One of the great aspects of working as an orthopaedic surgeon in sports medicine is helping people return to play sports. In my latest Ask Dr. Geier column, I answer the question from a reader in the United Kingdom who asks about return to sports after a tough injury – patellar tendon tear.
Chris Hurley in Dorset, United Kingdom writes:
Good evening, I ruptured my patella tendon about 18 months ago playing soccer. I am thinking about going back to playing. I don’t play at any high standard, but did enjoy playing. Do you know what the chances of re-injury are by going back to playing? Is it advisable to return to contact sports if you are an amateur?
That’s a great question and one that patients should ask their surgeons prior to any orthopedic surgery. Before I address reinjury and chances of return to play, let’s discuss the injury.
The patellar tendon is the one just below the patella (kneecap). It’s critical in extending the knee. An athlete who tears his patellar tendon almost always requires surgery to reattach it to the base of the patella.
Surgery to repair a patellar tendon tear
The surgery is fairly straightforward, requiring a small incision on the front of the knee. The surgeon passes sutures through the tendon and usually passes the sutures through drill holes in the patella and ties them at the top of the patella. He then places the patient in a brace that limits knee range of motion while the repair heals. Over the course of the next 2 to 6 weeks, the patient gradually works to regain full range of motion. Strengthening and functional training requires months of work with a physical therapist. Return to sports can take 4 to 6 months or more.
I can’t quote you exact numbers on re-ruptures of patellar tendon tears, but I would guess it is low. Most studies looking at retears after surgical repair of Achilles tendon ruptures cite rates less than 5%. I would expect similar or even better percentages with patellar tendon repairs.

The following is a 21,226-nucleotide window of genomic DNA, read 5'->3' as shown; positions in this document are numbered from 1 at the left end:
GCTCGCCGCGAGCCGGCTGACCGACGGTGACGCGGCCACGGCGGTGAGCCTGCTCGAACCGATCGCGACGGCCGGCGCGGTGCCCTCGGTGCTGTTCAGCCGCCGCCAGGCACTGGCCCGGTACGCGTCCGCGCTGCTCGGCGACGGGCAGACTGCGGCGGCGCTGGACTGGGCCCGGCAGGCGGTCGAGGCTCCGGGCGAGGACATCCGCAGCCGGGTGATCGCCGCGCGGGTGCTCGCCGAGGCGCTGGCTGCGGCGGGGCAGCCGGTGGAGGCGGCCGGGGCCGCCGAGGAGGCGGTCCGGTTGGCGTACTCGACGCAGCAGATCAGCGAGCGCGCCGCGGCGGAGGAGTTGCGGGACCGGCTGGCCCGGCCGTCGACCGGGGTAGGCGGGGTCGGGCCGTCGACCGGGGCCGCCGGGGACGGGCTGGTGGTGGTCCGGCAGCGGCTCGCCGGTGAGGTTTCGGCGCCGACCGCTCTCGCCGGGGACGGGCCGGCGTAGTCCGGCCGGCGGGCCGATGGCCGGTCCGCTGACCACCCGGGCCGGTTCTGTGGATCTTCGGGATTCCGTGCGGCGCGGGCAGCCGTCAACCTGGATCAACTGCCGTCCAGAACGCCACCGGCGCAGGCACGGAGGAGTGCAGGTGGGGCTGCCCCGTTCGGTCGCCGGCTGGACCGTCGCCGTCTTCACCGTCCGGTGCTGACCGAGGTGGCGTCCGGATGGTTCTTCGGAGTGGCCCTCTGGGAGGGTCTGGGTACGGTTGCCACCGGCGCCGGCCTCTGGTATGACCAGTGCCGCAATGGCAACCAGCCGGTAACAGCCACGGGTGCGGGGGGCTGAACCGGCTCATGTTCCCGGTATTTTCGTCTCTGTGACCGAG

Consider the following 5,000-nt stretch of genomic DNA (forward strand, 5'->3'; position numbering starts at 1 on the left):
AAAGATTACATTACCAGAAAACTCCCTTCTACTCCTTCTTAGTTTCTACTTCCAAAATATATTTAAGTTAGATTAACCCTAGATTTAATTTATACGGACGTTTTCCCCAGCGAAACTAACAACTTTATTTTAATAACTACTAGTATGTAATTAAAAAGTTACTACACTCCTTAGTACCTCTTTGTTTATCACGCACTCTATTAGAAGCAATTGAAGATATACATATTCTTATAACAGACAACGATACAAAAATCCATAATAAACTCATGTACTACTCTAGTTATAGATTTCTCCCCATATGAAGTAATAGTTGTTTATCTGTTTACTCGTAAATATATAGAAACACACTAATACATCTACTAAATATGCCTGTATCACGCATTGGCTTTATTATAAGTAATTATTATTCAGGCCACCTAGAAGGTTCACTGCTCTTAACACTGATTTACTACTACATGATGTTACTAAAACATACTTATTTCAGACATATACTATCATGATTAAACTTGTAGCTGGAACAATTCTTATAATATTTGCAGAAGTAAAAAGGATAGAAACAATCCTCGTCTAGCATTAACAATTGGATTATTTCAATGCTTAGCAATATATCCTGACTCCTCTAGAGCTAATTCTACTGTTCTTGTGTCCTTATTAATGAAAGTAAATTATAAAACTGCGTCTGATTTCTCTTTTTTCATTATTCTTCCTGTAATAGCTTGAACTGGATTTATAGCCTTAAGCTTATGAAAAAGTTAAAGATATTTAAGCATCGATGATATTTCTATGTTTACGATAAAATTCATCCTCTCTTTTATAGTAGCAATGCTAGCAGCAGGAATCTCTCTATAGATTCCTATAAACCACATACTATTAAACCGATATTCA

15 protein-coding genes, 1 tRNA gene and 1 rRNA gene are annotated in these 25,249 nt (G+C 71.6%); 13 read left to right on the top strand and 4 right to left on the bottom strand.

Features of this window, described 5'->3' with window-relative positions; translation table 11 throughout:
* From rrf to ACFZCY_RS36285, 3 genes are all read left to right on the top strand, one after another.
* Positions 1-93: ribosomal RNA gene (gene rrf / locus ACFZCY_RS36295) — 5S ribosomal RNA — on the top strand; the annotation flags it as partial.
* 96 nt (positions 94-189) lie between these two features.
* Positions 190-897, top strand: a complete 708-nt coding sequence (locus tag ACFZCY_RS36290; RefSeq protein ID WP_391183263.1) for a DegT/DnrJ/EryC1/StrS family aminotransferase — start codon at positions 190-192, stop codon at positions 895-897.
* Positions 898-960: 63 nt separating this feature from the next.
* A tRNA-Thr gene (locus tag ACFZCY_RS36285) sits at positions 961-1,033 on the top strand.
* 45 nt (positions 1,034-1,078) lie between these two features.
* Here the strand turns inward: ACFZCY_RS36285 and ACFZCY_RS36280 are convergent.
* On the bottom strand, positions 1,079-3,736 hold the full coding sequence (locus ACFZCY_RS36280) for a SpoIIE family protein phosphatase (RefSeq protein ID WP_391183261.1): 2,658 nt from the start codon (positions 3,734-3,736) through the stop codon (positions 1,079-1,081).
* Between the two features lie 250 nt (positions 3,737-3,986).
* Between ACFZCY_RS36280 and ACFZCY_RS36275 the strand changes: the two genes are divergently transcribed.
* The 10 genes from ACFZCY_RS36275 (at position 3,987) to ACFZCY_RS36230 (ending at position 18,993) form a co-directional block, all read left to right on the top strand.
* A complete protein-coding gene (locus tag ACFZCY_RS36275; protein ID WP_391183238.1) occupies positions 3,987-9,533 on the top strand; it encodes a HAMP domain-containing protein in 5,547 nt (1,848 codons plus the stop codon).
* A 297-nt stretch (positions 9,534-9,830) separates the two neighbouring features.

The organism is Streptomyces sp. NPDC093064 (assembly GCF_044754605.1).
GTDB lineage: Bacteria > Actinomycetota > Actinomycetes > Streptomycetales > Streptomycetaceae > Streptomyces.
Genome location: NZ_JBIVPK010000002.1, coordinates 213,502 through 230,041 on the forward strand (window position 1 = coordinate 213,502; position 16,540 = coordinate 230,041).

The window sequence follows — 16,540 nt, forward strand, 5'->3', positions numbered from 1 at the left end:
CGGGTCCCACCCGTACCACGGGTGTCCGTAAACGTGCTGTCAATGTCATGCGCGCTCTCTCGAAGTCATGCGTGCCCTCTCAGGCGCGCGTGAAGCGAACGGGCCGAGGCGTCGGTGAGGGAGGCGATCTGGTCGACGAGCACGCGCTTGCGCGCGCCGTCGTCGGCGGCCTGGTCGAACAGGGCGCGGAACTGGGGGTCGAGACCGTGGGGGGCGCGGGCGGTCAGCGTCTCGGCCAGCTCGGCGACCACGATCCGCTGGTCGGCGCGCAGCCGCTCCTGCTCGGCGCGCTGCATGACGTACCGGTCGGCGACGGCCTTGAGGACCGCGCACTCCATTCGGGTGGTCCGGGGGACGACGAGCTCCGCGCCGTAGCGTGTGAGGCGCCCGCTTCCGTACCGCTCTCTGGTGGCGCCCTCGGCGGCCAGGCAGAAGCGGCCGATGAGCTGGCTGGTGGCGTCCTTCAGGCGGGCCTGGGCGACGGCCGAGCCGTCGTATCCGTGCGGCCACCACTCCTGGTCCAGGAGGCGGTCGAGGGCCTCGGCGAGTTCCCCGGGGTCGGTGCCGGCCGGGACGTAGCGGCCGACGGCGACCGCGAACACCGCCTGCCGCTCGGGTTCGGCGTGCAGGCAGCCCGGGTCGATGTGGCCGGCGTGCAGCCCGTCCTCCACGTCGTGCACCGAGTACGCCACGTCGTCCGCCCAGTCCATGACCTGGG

Return to sports
The return to sports question is important. Most people who rupture their patellar tendons are under the age of 40. They are also usually active and athletic, often tearing the tendon while playing sports. Getting them back to what they want to do is critical to their happiness. And generally orthopaedic surgeons are successful in helping them return to sports after the surgeries.
Arguably NFL players are the most physical contact or collision sports athletes. Martin Boublik and other researchers at the Steadman Hawkins Clinic in Denver compiled data on 22 NFL players who suffered 24 patellar tendon ruptures between 1994 and 2004. In their study, 100% of the injured players were re-signed by NFL teams, and they participated in training camps after recovery. Only 19 of the 24 players returned to play in the regular season. Using that criterion, roughly 80% of elite athletes returned to the same or higher level of play after patellar tendon rupture. Anecdotally, in my experience with adults who play semi-professional or recreational league sports, the patients almost always return to play. I would guess that most sports medicine orthopaedic surgeons have similar results.
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Boublik M, Schlegel T, Koonce R, Genuario J, Lind C, Hamming D. Patellar tendon ruptures in National Football League players. American Journal of Sports Medicine. November 2011. 39. 2436-2440.